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Last week, I was fortunate to see this article posted on EnergyCentral.com: Demand Flexibility Is No Longer Nice To Have. “ is increasingly becoming a “must have” as networks around the world are moving towards high levels of variable renewable generation resources. The increased variability of renewables, notably wind and solar, results in frequent episodes of feast and famine when supply exceeds demand and vice versa. The result is wide swings in wholesale prices, from near zero and negative to very high levels reflecting the imbalance in supply and demand. Storage and exporting/importing the surplus/deficit are invoked to the extent…
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Electric Ratemaking Basics and Load Flex

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In the last two Rant posts, we explored dated benefit-cost tests for energy efficiency and demand response programs and introduced flaws with dated ratemaking schemes. Both constructs are based on a century-old “cost of service” business model for monopolistic utilities. In a nutshell, the cost of service includes the debt and equity financing of generation, transmission, distribution, and operations and maintenance, which includes employees, fuel, storm damage repair, and arboriculture. Add up all those costs, including competitive investor returns on equity and debt, and then smear those costs as equitably as possible across the customer base. The sum of those…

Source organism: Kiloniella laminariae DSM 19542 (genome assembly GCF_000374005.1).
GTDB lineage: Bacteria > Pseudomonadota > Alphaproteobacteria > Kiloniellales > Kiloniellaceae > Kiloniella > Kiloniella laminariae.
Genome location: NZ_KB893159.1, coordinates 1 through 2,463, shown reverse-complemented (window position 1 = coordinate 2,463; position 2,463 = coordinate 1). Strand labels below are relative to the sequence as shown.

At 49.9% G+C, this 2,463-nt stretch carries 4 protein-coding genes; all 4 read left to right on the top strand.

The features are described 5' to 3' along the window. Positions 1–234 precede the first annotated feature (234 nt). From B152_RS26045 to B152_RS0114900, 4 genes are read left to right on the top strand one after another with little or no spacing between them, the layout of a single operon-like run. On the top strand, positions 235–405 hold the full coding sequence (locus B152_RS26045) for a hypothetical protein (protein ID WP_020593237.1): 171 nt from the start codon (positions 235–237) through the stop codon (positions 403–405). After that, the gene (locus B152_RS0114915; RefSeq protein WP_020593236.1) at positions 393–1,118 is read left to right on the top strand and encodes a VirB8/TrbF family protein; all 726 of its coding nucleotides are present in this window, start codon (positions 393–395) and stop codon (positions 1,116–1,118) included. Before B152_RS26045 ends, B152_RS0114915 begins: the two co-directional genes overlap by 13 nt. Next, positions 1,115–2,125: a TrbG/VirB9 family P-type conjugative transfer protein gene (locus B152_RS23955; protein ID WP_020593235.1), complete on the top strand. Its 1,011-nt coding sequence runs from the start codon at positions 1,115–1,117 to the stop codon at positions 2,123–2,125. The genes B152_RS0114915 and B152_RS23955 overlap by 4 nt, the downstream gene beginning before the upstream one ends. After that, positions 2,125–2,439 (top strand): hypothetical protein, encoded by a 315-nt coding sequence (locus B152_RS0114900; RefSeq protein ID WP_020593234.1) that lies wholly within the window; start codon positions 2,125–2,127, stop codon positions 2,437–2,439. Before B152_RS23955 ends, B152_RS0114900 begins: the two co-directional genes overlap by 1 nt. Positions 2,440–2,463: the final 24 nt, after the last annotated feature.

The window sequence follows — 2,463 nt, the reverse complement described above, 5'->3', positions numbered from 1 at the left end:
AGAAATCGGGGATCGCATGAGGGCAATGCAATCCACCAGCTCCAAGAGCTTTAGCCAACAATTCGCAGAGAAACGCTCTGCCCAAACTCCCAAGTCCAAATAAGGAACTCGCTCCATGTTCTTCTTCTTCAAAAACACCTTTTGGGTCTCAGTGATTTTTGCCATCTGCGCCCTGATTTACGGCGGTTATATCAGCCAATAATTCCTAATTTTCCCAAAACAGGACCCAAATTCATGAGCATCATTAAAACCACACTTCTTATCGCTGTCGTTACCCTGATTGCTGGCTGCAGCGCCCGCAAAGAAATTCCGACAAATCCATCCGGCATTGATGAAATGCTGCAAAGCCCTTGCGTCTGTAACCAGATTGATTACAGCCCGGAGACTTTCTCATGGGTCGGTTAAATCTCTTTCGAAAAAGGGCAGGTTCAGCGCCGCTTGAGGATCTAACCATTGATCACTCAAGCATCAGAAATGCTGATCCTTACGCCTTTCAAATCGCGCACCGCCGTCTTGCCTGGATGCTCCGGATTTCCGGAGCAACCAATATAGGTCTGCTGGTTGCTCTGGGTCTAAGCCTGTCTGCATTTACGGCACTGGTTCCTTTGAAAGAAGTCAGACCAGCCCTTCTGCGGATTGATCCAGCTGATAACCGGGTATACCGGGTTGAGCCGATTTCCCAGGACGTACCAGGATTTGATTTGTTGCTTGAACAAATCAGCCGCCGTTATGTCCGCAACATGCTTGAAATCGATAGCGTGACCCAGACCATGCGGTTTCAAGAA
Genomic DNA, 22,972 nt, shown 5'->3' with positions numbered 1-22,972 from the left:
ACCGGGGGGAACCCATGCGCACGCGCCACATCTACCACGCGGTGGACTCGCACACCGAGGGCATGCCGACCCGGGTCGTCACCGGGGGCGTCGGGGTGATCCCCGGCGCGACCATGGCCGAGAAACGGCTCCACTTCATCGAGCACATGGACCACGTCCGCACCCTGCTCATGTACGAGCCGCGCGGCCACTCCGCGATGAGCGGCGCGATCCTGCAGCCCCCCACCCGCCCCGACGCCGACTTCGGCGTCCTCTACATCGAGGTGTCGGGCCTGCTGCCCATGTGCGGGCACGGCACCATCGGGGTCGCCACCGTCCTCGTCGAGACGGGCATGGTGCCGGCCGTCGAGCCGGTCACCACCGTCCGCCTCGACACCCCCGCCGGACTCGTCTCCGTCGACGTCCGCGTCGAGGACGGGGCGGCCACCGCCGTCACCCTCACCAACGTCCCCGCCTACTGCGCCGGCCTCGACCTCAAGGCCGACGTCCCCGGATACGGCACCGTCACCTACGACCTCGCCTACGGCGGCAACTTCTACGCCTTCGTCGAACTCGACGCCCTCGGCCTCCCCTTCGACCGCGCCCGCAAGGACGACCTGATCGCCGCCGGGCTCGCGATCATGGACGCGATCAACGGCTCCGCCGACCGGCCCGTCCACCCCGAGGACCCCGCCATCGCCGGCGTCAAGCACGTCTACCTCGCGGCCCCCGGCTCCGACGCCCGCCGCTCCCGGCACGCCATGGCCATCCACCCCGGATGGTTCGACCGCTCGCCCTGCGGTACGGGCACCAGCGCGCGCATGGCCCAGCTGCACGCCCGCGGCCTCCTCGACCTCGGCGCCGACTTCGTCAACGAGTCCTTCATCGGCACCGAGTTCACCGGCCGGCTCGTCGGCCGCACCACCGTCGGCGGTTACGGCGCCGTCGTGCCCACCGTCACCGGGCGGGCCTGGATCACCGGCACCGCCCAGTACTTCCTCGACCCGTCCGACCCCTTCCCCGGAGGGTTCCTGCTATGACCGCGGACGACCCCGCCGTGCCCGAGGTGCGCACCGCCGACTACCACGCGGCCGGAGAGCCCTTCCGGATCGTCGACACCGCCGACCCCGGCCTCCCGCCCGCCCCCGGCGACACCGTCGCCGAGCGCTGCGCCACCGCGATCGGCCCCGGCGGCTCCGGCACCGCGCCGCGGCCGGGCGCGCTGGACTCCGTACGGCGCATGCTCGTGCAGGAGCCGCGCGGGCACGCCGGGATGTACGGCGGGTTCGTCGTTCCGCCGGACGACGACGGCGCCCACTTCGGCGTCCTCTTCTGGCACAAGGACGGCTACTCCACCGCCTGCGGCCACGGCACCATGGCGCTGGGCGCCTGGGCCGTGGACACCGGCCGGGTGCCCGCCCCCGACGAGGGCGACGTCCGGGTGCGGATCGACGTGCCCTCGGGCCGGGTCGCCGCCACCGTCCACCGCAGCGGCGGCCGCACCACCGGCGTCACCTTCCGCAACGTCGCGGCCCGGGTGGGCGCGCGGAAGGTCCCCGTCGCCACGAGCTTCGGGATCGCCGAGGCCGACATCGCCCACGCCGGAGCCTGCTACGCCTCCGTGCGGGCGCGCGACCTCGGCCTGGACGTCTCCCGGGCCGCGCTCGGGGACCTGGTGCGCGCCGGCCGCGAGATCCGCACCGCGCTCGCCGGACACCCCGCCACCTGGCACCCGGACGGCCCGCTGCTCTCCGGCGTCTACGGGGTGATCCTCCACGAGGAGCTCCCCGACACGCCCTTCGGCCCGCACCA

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Modern Electric Rates from the Slide Rule Era

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Last week, we looked at Total Resource Cost (TRC) tests that were developed decades ago to put a high value on avoided source energy costs. That was right for the time, but not today. I demonstrated that energy costs, mostly dominated by natural gas, are near historic lows, while zero-energy-cost renewables supply more electricity than coal-fired generation. Of course, renewable sources have zero source-energy consumption. Yet, utility commissioners are laser-focused on keeping electricity prices in check and maintaining the reliability of the electric grid. Electric Rate Basics Like the TRC, most utility rates (tariffs) are stuck in the 1970s. I…